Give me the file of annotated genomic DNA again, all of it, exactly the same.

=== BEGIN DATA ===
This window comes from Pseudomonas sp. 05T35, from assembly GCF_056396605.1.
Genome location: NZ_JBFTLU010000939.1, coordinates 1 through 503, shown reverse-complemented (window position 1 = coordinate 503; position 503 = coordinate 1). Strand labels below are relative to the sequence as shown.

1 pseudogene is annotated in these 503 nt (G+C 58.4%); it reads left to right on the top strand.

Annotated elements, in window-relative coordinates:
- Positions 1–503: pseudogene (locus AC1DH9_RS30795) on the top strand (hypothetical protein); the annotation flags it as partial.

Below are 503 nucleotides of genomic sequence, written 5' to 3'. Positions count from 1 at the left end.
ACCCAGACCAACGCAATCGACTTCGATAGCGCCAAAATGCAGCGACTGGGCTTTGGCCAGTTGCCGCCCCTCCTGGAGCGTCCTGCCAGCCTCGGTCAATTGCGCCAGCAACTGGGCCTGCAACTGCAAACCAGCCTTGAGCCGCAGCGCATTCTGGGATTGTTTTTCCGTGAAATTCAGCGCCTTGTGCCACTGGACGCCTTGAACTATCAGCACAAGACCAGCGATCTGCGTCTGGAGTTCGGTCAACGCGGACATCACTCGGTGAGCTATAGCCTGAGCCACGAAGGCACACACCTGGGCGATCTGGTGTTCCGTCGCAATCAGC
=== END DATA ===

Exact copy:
This window comes from Pseudomonas sp. 05T35, from assembly GCF_056396605.1.
Genome location: NZ_JBFTLU010000939.1, coordinates 1 through 503, shown reverse-complemented (window position 1 = coordinate 503; position 503 = coordinate 1). Strand labels below are relative to the sequence as shown.

1 pseudogene is annotated in these 503 nt (G+C 58.4%); it reads left to right on the top strand.

Annotated elements, in window-relative coordinates:
- Positions 1–503: pseudogene (locus AC1DH9_RS30795) on the top strand (hypothetical protein); the annotation flags it as partial.

Below are 503 nucleotides of genomic sequence, written 5' to 3'. Positions count from 1 at the left end.
ACCCAGACCAACGCAATCGACTTCGATAGCGCCAAAATGCAGCGACTGGGCTTTGGCCAGTTGCCGCCCCTCCTGGAGCGTCCTGCCAGCCTCGGTCAATTGCGCCAGCAACTGGGCCTGCAACTGCAAACCAGCCTTGAGCCGCAGCGCATTCTGGGATTGTTTTTCCGTGAAATTCAGCGCCTTGTGCCACTGGACGCCTTGAACTATCAGCACAAGACCAGCGATCTGCGTCTGGAGTTCGGTCAACGCGGACATCACTCGGTGAGCTATAGCCTGAGCCACGAAGGCACACACCTGGGCGATCTGGTGTTCCGTCGCAATCAGC